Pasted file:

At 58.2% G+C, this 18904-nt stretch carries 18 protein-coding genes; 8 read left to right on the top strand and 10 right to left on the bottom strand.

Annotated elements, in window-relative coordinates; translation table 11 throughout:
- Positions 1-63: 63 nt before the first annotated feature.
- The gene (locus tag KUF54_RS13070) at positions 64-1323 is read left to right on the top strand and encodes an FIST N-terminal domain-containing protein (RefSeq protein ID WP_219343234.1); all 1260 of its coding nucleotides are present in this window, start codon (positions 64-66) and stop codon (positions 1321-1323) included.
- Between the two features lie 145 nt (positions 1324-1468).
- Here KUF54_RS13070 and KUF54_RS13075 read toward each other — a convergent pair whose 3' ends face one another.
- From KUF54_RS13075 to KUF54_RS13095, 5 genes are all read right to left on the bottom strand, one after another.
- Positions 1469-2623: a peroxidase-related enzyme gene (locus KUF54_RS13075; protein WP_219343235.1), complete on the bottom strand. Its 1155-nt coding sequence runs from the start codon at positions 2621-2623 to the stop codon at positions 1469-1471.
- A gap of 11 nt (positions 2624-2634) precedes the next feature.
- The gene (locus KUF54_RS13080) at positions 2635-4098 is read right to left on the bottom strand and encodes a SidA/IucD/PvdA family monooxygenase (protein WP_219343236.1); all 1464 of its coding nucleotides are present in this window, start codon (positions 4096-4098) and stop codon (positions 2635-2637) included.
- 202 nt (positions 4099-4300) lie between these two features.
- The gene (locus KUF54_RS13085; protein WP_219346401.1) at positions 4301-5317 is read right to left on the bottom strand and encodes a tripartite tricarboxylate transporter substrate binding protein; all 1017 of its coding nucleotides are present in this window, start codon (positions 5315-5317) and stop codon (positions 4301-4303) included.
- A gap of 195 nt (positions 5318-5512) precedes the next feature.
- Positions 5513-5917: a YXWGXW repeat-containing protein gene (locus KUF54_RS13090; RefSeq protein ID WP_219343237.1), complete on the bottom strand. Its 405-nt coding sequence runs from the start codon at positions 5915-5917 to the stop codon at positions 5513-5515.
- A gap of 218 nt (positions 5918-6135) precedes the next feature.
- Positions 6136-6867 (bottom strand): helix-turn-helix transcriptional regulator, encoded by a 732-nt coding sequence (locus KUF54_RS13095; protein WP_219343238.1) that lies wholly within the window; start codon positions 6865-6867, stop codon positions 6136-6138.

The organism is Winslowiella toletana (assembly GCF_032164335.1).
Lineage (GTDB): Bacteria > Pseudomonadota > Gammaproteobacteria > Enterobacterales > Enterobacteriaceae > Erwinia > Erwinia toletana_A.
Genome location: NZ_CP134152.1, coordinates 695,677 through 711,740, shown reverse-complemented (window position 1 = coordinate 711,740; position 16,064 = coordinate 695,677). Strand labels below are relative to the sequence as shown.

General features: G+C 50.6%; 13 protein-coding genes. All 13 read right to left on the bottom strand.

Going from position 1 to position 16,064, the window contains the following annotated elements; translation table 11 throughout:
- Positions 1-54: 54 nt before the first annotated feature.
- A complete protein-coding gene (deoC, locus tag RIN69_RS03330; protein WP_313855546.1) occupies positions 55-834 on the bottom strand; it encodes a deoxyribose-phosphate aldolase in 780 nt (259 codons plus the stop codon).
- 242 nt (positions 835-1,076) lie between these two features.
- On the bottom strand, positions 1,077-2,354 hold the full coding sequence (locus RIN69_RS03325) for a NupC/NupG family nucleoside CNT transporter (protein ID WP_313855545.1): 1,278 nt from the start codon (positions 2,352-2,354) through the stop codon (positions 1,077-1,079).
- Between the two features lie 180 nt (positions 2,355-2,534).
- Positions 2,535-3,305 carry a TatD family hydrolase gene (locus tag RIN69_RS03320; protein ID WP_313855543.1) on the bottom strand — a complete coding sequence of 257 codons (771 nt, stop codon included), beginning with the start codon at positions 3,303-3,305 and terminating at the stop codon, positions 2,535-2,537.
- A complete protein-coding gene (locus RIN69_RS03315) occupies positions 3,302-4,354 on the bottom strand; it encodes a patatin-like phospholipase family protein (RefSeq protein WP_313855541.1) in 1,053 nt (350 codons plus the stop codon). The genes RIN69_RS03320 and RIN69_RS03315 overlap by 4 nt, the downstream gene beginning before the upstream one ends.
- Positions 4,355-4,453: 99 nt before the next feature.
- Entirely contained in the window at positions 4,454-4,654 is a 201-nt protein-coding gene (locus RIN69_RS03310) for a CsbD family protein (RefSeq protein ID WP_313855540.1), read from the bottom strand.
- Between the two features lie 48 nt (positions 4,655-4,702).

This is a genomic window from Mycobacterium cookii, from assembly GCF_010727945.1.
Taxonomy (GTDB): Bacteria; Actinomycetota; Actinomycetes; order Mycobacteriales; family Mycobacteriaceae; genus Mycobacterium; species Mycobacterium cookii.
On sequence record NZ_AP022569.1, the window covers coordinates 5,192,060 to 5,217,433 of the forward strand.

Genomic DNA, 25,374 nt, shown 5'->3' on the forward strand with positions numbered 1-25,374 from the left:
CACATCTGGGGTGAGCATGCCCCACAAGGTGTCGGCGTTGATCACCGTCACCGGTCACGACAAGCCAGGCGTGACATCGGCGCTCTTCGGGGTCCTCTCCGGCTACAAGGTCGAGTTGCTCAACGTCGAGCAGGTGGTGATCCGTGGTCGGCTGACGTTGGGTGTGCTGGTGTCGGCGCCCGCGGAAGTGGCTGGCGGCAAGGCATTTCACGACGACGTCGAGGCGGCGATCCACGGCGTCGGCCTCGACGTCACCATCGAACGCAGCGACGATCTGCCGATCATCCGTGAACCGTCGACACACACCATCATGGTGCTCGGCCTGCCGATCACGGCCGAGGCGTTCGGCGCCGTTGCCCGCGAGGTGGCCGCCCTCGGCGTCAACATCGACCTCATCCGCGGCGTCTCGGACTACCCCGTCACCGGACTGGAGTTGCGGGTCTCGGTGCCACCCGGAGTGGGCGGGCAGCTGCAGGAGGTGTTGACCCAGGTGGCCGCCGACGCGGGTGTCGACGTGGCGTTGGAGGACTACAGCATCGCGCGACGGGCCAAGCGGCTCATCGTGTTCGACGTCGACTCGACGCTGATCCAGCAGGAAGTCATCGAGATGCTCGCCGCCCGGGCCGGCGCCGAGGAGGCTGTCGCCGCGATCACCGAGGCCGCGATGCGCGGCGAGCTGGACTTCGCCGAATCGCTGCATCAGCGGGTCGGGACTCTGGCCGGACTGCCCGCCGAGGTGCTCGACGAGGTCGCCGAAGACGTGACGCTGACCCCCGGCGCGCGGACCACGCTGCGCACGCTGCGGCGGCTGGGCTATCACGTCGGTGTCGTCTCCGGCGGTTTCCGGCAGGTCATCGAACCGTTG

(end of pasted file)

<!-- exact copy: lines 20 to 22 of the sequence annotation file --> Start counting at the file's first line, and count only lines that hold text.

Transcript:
General features: G+C 50.6%; 13 protein-coding genes. All 13 read right to left on the bottom strand.

Going from position 1 to position 16,064, the window contains the following annotated elements; translation table 11 throughout:
- Positions 1-54: 54 nt before the first annotated feature.